Elephants Without Borders (EWB)
Without Borders is a charitable organization dedicated to conserving
wildlife and natural resources; through innovative research, education,
and information sharing with all people, we strive to encourage
mankind to live in harmony with wildlife and the natural world.
The African elephant is an ambassador for conservation,
providing motivation for raising awareness, stimulating action,
encouraging funding for conservation efforts, and generating opportunities
to reconsider the boundaries between conservation and rural development.
EWB’s vision is to open borders for Africa’s wildlife
through research and education, and to help ensure a prosperous
and compatible future between people and wildlife.
Announcing Elephants Without Borders new
“The Population Status and Spatial Ecology of Large Herbivores
in Northern Botswana”
Throughout much of Africa, large herbivore and
carnivore populations have been affected by habitat destruction
and excessive hunting. Demand for additional land for pastoral and
arable agriculture has resulted in domestic animals and crop fields
replacing the diverse communities of wild herbivores over large
areas. Concern has recently been expressed about the status of several
large mammals all over Africa and in Botswana, specifically in the
Okavango Delta, one of the largest Ramsar sites in the world. The
causes for the observed declines are not well understood but it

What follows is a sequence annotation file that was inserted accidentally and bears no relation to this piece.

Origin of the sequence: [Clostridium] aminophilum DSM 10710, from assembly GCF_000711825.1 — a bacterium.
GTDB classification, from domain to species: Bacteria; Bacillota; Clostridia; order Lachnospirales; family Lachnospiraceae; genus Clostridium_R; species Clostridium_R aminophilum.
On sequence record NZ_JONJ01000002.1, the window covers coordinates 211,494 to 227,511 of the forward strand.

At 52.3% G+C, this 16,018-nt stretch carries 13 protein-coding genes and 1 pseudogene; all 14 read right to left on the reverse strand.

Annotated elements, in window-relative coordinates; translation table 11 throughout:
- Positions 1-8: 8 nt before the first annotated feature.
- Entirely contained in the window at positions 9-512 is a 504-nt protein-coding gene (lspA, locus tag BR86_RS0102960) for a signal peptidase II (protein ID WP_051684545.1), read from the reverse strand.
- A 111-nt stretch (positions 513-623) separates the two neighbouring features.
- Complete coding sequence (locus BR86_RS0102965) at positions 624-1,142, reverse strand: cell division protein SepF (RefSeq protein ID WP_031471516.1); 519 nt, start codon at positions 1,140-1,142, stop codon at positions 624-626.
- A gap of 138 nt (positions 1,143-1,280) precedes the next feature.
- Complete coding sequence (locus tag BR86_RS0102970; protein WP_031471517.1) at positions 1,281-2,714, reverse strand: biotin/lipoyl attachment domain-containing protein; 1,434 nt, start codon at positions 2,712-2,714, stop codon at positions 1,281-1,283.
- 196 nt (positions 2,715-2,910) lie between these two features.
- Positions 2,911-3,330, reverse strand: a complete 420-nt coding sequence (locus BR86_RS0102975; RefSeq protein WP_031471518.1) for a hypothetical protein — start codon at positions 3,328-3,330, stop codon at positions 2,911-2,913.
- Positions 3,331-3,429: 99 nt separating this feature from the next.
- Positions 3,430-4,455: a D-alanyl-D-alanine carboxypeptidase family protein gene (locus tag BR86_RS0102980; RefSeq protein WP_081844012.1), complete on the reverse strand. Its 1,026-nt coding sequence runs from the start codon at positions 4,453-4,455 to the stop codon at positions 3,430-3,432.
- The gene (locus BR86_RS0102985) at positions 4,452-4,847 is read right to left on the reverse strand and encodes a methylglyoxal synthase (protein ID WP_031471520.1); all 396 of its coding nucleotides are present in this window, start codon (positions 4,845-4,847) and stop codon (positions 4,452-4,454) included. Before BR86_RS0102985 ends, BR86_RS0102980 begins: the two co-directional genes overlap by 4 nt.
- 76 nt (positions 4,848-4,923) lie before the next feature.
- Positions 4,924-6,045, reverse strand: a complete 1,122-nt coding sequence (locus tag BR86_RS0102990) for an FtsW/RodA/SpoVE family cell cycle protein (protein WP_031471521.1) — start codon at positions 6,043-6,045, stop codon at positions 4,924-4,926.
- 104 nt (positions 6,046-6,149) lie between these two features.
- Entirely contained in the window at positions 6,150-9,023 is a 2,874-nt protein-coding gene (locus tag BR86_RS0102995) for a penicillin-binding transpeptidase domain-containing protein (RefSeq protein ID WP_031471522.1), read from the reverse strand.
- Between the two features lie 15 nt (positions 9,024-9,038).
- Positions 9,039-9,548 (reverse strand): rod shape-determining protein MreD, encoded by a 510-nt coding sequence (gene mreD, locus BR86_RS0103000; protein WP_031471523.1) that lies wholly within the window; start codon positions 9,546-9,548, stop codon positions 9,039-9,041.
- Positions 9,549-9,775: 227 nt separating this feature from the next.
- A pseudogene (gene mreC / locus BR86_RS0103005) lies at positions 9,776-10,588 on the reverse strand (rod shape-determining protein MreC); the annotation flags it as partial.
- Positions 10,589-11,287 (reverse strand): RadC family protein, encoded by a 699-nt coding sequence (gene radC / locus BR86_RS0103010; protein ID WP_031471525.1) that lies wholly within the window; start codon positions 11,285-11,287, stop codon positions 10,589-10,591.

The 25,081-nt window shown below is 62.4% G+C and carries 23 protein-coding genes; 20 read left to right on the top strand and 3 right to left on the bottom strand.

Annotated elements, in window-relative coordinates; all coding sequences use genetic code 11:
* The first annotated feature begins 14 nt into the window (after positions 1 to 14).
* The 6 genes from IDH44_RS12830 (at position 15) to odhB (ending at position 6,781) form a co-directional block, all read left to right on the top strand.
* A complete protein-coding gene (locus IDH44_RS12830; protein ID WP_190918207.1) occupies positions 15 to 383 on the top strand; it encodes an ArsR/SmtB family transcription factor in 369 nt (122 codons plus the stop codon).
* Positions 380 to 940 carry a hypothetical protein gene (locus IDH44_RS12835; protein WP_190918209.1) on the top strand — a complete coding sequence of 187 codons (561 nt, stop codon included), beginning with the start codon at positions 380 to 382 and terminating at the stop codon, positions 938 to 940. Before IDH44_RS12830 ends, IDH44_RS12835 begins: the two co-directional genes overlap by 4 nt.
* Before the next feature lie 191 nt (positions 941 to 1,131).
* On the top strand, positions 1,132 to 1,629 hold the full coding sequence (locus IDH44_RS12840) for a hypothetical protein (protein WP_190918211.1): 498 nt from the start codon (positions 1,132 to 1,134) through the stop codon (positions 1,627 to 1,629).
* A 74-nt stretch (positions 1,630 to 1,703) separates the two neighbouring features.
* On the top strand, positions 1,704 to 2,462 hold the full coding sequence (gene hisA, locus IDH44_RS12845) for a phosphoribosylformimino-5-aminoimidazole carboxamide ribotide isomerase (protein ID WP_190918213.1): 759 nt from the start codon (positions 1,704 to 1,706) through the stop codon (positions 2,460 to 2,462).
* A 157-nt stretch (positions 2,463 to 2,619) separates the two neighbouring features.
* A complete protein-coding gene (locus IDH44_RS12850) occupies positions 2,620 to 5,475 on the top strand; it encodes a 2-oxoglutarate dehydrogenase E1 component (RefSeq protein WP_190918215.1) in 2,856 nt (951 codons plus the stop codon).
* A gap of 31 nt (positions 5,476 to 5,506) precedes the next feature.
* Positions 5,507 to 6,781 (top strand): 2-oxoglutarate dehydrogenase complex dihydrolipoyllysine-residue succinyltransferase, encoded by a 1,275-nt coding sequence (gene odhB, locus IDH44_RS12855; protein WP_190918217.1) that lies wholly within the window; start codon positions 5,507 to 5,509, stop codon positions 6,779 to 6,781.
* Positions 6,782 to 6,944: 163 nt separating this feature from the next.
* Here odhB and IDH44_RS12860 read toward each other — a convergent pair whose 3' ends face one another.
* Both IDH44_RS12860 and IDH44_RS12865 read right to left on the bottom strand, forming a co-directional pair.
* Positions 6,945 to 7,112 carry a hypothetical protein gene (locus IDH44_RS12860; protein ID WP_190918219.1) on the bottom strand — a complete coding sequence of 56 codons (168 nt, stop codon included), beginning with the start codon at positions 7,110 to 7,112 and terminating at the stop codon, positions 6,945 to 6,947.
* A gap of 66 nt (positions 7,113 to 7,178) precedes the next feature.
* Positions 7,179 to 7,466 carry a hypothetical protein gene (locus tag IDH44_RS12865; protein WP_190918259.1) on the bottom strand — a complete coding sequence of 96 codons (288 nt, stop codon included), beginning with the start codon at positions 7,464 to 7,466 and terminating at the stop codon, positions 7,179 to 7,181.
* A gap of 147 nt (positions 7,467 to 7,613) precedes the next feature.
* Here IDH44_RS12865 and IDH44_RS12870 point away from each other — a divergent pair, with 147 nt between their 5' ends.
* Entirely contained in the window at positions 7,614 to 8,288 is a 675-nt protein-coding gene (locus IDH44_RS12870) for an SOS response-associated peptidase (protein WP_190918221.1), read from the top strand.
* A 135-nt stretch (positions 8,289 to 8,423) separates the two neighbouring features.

has been postulated that they could be related to a number of factors
including changing flooding regime, habitat fragmentation, anthropogenic
pressures and possibly an expanding elephant population.
the Botswana government has realized that the fundamental key to
effective wildlife conservation and management is long-term, science-based
research, and thus has granted Elephants Without Borders (EWB) a
research permit to study the population status and spatial ecology
of large herbivores in northern Botswana. Aside from EWB’s
ongoing elephant research, these new projects, in collaboration
with the Department of Wildlife and National Parks (DWNP), are in
response to recently published evidence of declines in wildlife
population numbers across northern Botswana. Assessing the impacts
of current land use polices and practices on the long-term sustainability
of northern Botswana’s ecosystems will require in depth studies
at larger spatial and temporal scales than has been the case to
date. While there are some obvious explanations for some wildlife
population downward trends, such as recurrent droughts, the blocking
of migration routes by veterinary fences and other land-use related
issues, the population dynamics and spatial ecology of large herbivores
across northern Botswana is still not fully understood. While site-specific
studies have provided vital information, a multi-species landscape
approach to understanding the distribution, abundance and movements
of wildlife across northern Botswana is now needed.
Recently EWB began their herbivore ecology research
by collaring buffalo, giraffe and zebra in NG26 within the Okavango
Delta providing an ideal location from which to base a pilot study,
to begin to understand the factors affecting wildlife populations.
Further wildlife monitoring will be conducted by EWB’s projects
throughout Northern Botswana, incorporating Msc, Doctoral and Post-doctoral
collaborative students from Universities in Botswana, the United
States, Australia, South Africa, the UK and Europe thus far, to
gather and analyze the data sets.